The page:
With the latest 6.5.x.x & 8.x.x.x versions of the Aruba Instant software, there have been some changes to the configuration required to use an Aruba IAP (or UAP in Instant mode) as a standalone AP for completing site surveys via the APoS (AP on a stick) method. I thought I’d put together a quick post on how to set this up, and throw in some screen shots to make it easier for everyone looking to use the IAP in this manner.
Step 1: Once powered up, connect to the AP. The initial SSID will be something like “SetMeUp-xxxx” and the default username/password is admin/admin. If the GUI doesn’t popup in your browser automatically, browse to https://instant.arubanetworks.com.
Once in the GUI, upgrade the code to whatever version of the latest software you’d like to run. In the case of site survey mode, it doesn’t matter since we only need beacons in the air and no fancy features :).
*You’ll need to plug the AP into an active network connection in order for the initial SSID to appear for configuration purposes. It will take about 3 minutes to boot before the SSID is broadcast.
**For the AP running 8.3.x.x you’ll need to select the country code in the GUI on initial startup and connection to the “SetMeUp-xxxx” SSID.
Step 2: Convert the IAP into standalone mode
Since this should be the only AP you’re working with, select ‘Standalone AP’ from the convert dropdown, and then select the only AP listed in the ‘Access Point to convert’ dropdown. Then hit ‘Convert Now’. AP will reboot after this setting change.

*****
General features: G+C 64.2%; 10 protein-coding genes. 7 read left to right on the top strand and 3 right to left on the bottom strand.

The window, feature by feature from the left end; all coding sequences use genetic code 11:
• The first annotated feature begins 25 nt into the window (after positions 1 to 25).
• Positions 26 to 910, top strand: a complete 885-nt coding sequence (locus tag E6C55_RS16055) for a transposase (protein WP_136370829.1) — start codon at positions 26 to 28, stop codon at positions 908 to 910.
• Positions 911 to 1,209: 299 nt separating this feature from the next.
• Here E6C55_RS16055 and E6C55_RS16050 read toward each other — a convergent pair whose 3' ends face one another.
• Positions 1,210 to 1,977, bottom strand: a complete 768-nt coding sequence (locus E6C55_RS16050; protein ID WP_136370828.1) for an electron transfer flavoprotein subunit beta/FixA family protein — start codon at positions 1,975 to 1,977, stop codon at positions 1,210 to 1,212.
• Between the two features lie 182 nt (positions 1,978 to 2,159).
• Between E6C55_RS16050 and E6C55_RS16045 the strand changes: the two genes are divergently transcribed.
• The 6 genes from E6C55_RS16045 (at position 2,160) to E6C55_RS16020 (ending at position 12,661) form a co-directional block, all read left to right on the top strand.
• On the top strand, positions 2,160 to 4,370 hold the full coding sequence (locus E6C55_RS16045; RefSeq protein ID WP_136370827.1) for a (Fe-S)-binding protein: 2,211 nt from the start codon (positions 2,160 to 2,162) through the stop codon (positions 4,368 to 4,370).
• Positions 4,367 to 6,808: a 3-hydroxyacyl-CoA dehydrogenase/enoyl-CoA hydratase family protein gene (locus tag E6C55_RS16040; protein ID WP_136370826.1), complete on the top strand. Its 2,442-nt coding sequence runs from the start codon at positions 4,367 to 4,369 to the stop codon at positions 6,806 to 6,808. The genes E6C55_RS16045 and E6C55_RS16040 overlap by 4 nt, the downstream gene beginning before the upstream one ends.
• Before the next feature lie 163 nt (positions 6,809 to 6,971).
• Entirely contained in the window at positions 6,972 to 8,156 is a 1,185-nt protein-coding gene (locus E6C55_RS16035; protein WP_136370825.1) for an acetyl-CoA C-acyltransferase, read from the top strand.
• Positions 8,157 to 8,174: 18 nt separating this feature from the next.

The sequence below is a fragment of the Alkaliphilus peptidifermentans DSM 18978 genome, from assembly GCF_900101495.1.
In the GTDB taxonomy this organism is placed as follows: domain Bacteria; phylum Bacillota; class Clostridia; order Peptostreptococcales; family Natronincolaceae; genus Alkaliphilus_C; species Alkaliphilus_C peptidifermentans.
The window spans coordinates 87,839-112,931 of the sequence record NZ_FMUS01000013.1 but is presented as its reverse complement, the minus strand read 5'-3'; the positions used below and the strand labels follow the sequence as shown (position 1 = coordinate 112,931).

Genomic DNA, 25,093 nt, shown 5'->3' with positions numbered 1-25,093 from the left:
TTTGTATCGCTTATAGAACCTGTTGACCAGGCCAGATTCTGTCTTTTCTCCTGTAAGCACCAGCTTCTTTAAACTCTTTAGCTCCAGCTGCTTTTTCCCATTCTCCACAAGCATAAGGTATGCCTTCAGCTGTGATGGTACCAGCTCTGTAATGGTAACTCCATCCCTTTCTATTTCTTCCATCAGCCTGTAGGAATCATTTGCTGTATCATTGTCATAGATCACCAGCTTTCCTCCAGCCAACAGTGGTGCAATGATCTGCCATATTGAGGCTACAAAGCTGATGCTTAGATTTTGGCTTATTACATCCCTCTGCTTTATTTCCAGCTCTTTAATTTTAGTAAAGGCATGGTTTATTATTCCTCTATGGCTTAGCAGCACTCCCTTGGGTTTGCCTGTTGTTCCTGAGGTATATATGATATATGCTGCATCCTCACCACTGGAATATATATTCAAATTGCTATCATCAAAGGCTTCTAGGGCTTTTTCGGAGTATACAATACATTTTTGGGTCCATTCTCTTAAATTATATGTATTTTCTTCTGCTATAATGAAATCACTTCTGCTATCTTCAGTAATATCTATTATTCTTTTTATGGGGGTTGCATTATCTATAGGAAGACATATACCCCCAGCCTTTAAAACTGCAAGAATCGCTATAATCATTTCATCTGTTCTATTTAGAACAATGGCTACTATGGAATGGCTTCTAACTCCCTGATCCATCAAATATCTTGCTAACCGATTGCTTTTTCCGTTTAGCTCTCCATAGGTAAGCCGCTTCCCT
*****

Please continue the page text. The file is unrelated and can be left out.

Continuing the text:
This step is most easily accomplished using the GUI, but you can do this via CLI as well by using the command:
Aruba# swarm-mode standalone
Aruba# show swarm mode
Step 3: Name & Assign IP Address to the IAP
Under the Access Point list, select ‘edit’ to the right of the AP you’ve clicked on. Fill out the info as needed. This will help make it much easier to connect to the IAP SSID later and make changes for power & channel settings during your survey, if needed.
TIP: Add a label with the IP address somewhere on the device for use later. You’ll thank me for this.
Step 4: Create Survey SSID
I like to use something like **ArubaSurvey so it bubbles to the top of the list and is easily identifiable in the survey software.
Step 5: Create local DHCP pool
Complete this during buildout of the SSID by selecting ‘Virtual Controller managed’ under Client IP assignment, and ‘Custom’ under Client VLAN assignment.
Select ‘New’ under the Custom dropdown. At the bottom of the new dialog box for ‘DHCP Servers’, select ‘New’ under ‘Local DHCP Scopes’ and fill in the info as shown below.
Again, this is all about making things easier later when you need to connect to the IAP for any needed changes.
Step 6: Set RF Power & Channel
Select the ‘edit’ option by the AP you’re working on (again should be the only one in the list). Under the ‘Radio’ tab set the channel and power to be used while in survey mode.
*Choosing a channel that’s unused, or less used, in a survey environment might help sorting things later in the survey software. Beware however that in certain regions, different channels have different max EIRP settings.
**For the power, you will want it to match what your predictive survey was modeled at. The power shown here is in EIRP. You will need to make sure to configure the antenna gain options if using an external antenna. (External Antenna option shown below only appears on AP that have external antenna connectors.)
You can see the output here where we verified the RF power EIRP via the CLI using the command:
ArubaAP# show log driver
And Voilà! That’s all there is to it. Simply connect in your power source, such as a Ventev Venvolt, or ReVolt battery pack and you’re off to the races. No more setting uplink enforcement, SSID to broadcast without uplink etc. It’s a bit easier than old versions since you don’t have to tell it to keep the SSID broadcasting in case of an uplink failure. Hopefully this will help expedite your work completing an APoS site survey with Aruba Instant.
Information current as of November 13, 2018 and tested on code versions 188.8.131.52 & 184.108.40.206 using an IAP-314 & IAP-335